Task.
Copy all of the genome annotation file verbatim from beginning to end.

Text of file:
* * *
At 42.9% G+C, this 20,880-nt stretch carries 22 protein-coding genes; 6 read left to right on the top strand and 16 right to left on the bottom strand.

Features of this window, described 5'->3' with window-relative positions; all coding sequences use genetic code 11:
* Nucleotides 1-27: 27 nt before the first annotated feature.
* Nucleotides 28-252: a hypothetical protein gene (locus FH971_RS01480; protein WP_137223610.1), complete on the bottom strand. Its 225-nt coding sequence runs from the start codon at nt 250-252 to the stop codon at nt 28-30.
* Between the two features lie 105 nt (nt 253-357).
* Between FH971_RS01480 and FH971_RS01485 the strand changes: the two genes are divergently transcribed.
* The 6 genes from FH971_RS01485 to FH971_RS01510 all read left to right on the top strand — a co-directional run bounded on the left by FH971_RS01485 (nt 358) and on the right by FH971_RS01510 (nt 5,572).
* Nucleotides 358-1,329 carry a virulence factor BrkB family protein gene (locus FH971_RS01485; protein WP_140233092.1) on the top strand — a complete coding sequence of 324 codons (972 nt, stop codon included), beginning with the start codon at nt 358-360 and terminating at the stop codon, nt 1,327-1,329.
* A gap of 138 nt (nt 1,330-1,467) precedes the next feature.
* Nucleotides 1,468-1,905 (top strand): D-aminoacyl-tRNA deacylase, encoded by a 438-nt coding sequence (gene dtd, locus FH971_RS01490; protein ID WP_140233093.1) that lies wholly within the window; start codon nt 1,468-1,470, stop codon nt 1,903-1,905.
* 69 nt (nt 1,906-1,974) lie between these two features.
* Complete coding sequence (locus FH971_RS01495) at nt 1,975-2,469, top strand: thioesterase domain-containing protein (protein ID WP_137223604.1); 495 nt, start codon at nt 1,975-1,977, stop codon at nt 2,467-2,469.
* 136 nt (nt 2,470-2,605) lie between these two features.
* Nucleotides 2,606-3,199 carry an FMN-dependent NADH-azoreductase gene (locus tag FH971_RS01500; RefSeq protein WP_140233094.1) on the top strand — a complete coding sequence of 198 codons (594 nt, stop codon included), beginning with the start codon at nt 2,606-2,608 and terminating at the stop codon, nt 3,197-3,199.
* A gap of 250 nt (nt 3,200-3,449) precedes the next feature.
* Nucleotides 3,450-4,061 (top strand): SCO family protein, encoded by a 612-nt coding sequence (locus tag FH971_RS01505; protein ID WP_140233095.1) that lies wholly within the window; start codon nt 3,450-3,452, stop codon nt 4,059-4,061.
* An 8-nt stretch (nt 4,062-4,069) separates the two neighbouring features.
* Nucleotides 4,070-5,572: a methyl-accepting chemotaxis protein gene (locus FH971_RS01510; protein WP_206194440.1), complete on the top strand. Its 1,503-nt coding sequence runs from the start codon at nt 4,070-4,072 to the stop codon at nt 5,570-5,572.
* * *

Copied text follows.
At 42.9% G+C, this 20,880-nt stretch carries 22 protein-coding genes; 6 read left to right on the top strand and 16 right to left on the bottom strand.

Features of this window, described 5'->3' with window-relative positions; all coding sequences use genetic code 11:
* Nucleotides 1-27: 27 nt before the first annotated feature.
* Nucleotides 28-252: a hypothetical protein gene (locus FH971_RS01480; protein WP_137223610.1), complete on the bottom strand. Its 225-nt coding sequence runs from the start codon at nt 250-252 to the stop codon at nt 28-30.
* Between the two features lie 105 nt (nt 253-357).
* Between FH971_RS01480 and FH971_RS01485 the strand changes: the two genes are divergently transcribed.
* The 6 genes from FH971_RS01485 to FH971_RS01510 all read left to right on the top strand — a co-directional run bounded on the left by FH971_RS01485 (nt 358) and on the right by FH971_RS01510 (nt 5,572).
* Nucleotides 358-1,329 carry a virulence factor BrkB family protein gene (locus FH971_RS01485; protein WP_140233092.1) on the top strand — a complete coding sequence of 324 codons (972 nt, stop codon included), beginning with the start codon at nt 358-360 and terminating at the stop codon, nt 1,327-1,329.
* A gap of 138 nt (nt 1,330-1,467) precedes the next feature.
* Nucleotides 1,468-1,905 (top strand): D-aminoacyl-tRNA deacylase, encoded by a 438-nt coding sequence (gene dtd, locus FH971_RS01490; protein ID WP_140233093.1) that lies wholly within the window; start codon nt 1,468-1,470, stop codon nt 1,903-1,905.
* 69 nt (nt 1,906-1,974) lie between these two features.
* Complete coding sequence (locus FH971_RS01495) at nt 1,975-2,469, top strand: thioesterase domain-containing protein (protein ID WP_137223604.1); 495 nt, start codon at nt 1,975-1,977, stop codon at nt 2,467-2,469.
* 136 nt (nt 2,470-2,605) lie between these two features.
* Nucleotides 2,606-3,199 carry an FMN-dependent NADH-azoreductase gene (locus tag FH971_RS01500; RefSeq protein WP_140233094.1) on the top strand — a complete coding sequence of 198 codons (594 nt, stop codon included), beginning with the start codon at nt 2,606-2,608 and terminating at the stop codon, nt 3,197-3,199.
* A gap of 250 nt (nt 3,200-3,449) precedes the next feature.
* Nucleotides 3,450-4,061 (top strand): SCO family protein, encoded by a 612-nt coding sequence (locus tag FH971_RS01505; protein ID WP_140233095.1) that lies wholly within the window; start codon nt 3,450-3,452, stop codon nt 4,059-4,061.
* An 8-nt stretch (nt 4,062-4,069) separates the two neighbouring features.
* Nucleotides 4,070-5,572: a methyl-accepting chemotaxis protein gene (locus FH971_RS01510; protein WP_206194440.1), complete on the top strand. Its 1,503-nt coding sequence runs from the start codon at nt 4,070-4,072 to the stop codon at nt 5,570-5,572.